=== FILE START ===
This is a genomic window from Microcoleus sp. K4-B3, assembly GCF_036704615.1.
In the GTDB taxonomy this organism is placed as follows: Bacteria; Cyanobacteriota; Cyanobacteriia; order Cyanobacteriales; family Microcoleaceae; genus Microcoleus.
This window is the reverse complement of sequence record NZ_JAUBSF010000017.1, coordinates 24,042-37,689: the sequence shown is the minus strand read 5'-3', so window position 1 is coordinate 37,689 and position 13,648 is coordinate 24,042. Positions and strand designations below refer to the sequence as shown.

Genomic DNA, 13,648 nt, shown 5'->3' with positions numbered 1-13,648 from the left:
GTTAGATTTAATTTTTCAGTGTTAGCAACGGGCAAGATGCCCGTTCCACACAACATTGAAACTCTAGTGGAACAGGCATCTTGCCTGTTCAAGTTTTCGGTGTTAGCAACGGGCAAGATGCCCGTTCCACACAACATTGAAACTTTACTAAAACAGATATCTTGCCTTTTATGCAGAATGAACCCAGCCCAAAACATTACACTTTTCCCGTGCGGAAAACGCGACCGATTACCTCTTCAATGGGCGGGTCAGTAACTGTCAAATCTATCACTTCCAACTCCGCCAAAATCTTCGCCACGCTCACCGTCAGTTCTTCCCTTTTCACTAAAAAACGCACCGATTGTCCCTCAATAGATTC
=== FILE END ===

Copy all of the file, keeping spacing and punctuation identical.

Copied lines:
This is a genomic window from Microcoleus sp. K4-B3, assembly GCF_036704615.1.
In the GTDB taxonomy this organism is placed as follows: Bacteria; Cyanobacteriota; Cyanobacteriia; order Cyanobacteriales; family Microcoleaceae; genus Microcoleus.
This window is the reverse complement of sequence record NZ_JAUBSF010000017.1, coordinates 24,042-37,689: the sequence shown is the minus strand read 5'-3', so window position 1 is coordinate 37,689 and position 13,648 is coordinate 24,042. Positions and strand designations below refer to the sequence as shown.

Genomic DNA, 13,648 nt, shown 5'->3' with positions numbered 1-13,648 from the left:
GTTAGATTTAATTTTTCAGTGTTAGCAACGGGCAAGATGCCCGTTCCACACAACATTGAAACTCTAGTGGAACAGGCATCTTGCCTGTTCAAGTTTTCGGTGTTAGCAACGGGCAAGATGCCCGTTCCACACAACATTGAAACTTTACTAAAACAGATATCTTGCCTTTTATGCAGAATGAACCCAGCCCAAAACATTACACTTTTCCCGTGCGGAAAACGCGACCGATTACCTCTTCAATGGGCGGGTCAGTAACTGTCAAATCTATCACTTCCAACTCCGCCAAAATCTTCGCCACGCTCACCGTCAGTTCTTCCCTTTTCACTAAAAAACGCACCGATTGTCCCTCAATAGATTC